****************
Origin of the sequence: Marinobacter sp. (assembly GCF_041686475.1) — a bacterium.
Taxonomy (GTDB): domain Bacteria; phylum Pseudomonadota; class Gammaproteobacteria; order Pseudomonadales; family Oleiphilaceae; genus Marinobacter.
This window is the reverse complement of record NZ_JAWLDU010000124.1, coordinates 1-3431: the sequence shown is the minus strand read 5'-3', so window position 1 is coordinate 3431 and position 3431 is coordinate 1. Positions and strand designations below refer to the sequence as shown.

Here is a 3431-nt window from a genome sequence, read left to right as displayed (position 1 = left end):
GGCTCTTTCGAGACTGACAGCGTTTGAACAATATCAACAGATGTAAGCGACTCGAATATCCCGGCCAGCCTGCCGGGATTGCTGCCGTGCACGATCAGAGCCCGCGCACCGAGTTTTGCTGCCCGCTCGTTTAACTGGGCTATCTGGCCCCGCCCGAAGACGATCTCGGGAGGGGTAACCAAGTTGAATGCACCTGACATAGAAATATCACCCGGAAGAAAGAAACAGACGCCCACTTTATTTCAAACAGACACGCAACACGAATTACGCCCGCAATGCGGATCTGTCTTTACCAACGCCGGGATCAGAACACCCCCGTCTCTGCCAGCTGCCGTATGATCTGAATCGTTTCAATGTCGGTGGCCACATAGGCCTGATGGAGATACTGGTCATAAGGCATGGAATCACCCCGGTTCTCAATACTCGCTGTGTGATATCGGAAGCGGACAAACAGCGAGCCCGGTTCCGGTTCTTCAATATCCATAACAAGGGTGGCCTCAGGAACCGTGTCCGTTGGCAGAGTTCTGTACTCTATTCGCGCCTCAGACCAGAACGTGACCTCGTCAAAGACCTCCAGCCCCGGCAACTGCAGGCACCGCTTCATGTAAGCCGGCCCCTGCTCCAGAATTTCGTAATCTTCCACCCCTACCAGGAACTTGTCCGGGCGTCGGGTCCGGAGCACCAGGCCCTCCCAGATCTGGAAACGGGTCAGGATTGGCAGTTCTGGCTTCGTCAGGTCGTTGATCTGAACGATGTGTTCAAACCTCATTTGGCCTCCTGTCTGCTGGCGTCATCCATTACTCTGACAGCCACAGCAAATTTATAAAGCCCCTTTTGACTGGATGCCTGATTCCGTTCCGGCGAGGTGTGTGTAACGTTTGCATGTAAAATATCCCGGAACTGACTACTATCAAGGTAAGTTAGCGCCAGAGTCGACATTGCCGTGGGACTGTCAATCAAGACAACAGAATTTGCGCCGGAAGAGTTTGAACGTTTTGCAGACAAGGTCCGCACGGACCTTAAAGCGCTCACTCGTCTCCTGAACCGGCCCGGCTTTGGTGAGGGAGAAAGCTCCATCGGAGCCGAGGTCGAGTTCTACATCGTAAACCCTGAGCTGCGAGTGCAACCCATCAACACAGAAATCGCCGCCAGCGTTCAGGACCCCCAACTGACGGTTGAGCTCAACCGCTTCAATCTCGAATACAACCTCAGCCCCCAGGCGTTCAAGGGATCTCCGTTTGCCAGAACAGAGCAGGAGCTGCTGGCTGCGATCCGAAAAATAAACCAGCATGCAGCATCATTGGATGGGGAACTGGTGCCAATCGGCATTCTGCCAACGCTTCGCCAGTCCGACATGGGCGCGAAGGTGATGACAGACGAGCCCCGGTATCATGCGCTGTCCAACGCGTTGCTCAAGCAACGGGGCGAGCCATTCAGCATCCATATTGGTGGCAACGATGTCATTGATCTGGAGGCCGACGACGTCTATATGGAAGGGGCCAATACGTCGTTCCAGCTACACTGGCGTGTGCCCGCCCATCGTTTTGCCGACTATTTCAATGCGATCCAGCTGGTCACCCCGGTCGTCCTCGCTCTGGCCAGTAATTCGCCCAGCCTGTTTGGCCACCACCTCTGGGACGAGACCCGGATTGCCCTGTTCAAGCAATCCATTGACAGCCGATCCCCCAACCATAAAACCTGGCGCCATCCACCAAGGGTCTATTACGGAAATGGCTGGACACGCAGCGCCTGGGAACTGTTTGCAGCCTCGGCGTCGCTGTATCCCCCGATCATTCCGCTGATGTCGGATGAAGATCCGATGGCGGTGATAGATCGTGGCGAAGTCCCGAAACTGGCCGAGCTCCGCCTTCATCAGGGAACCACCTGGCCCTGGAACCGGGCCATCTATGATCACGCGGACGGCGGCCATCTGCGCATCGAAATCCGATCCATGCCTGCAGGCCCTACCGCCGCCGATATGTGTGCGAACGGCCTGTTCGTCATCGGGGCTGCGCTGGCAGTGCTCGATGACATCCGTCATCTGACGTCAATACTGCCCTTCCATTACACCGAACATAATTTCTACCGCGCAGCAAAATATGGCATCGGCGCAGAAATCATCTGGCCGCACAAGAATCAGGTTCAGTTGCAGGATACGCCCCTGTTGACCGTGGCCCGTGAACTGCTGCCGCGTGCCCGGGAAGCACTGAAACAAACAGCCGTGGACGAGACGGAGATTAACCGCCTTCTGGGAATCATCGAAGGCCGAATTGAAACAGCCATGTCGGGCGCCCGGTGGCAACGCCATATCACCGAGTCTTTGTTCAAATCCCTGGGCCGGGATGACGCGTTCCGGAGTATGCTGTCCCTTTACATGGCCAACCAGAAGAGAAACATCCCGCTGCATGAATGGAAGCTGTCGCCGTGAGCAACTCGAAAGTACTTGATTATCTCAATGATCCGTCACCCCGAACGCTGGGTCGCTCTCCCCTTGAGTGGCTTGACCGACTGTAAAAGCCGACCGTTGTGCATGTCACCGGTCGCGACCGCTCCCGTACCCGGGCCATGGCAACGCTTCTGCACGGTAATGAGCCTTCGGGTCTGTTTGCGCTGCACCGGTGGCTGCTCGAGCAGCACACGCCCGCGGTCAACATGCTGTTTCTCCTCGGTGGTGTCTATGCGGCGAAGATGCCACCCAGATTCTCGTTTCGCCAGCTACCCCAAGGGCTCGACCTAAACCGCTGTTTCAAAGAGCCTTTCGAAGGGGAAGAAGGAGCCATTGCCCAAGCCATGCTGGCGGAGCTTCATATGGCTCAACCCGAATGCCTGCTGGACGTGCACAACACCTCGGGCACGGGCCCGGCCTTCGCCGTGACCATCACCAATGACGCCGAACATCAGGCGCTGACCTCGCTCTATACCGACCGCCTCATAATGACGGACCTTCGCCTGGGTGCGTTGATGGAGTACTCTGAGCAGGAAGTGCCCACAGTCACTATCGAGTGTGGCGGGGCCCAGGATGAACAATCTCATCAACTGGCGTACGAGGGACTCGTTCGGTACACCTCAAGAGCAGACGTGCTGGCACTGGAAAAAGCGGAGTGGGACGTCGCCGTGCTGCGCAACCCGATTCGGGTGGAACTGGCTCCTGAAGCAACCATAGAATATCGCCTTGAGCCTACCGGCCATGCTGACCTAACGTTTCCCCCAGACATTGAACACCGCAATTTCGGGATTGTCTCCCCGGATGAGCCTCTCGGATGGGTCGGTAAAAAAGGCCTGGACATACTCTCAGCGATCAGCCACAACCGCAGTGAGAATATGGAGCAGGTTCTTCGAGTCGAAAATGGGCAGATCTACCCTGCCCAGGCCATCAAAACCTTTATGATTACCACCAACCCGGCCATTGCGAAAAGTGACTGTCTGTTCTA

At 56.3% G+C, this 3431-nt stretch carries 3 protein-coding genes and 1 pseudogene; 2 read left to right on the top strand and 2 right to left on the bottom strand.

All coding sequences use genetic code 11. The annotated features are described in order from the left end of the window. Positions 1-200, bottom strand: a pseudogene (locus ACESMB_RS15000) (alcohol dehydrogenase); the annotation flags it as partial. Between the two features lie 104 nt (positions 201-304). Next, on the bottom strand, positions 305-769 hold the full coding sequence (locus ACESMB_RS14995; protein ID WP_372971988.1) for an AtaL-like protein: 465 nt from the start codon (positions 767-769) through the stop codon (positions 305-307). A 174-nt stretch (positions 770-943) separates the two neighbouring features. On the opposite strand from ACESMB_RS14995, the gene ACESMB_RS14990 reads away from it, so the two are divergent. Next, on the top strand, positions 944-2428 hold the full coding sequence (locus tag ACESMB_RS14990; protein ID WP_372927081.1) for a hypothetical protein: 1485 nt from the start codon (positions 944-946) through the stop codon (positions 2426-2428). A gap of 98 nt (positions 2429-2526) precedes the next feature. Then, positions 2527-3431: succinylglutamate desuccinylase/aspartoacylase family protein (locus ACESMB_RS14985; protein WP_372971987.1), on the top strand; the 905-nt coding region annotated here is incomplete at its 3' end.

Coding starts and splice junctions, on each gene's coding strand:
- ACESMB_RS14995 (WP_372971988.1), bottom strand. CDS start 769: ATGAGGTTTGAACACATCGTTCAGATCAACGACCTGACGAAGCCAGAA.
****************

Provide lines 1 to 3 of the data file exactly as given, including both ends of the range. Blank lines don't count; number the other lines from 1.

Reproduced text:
Origin of the sequence: Marinobacter sp. (assembly GCF_041686475.1) — a bacterium.
Taxonomy (GTDB): domain Bacteria; phylum Pseudomonadota; class Gammaproteobacteria; order Pseudomonadales; family Oleiphilaceae; genus Marinobacter.
This window is the reverse complement of record NZ_JAWLDU010000124.1, coordinates 1-3431: the sequence shown is the minus strand read 5'-3', so window position 1 is coordinate 3431 and position 3431 is coordinate 1. Positions and strand designations below refer to the sequence as shown.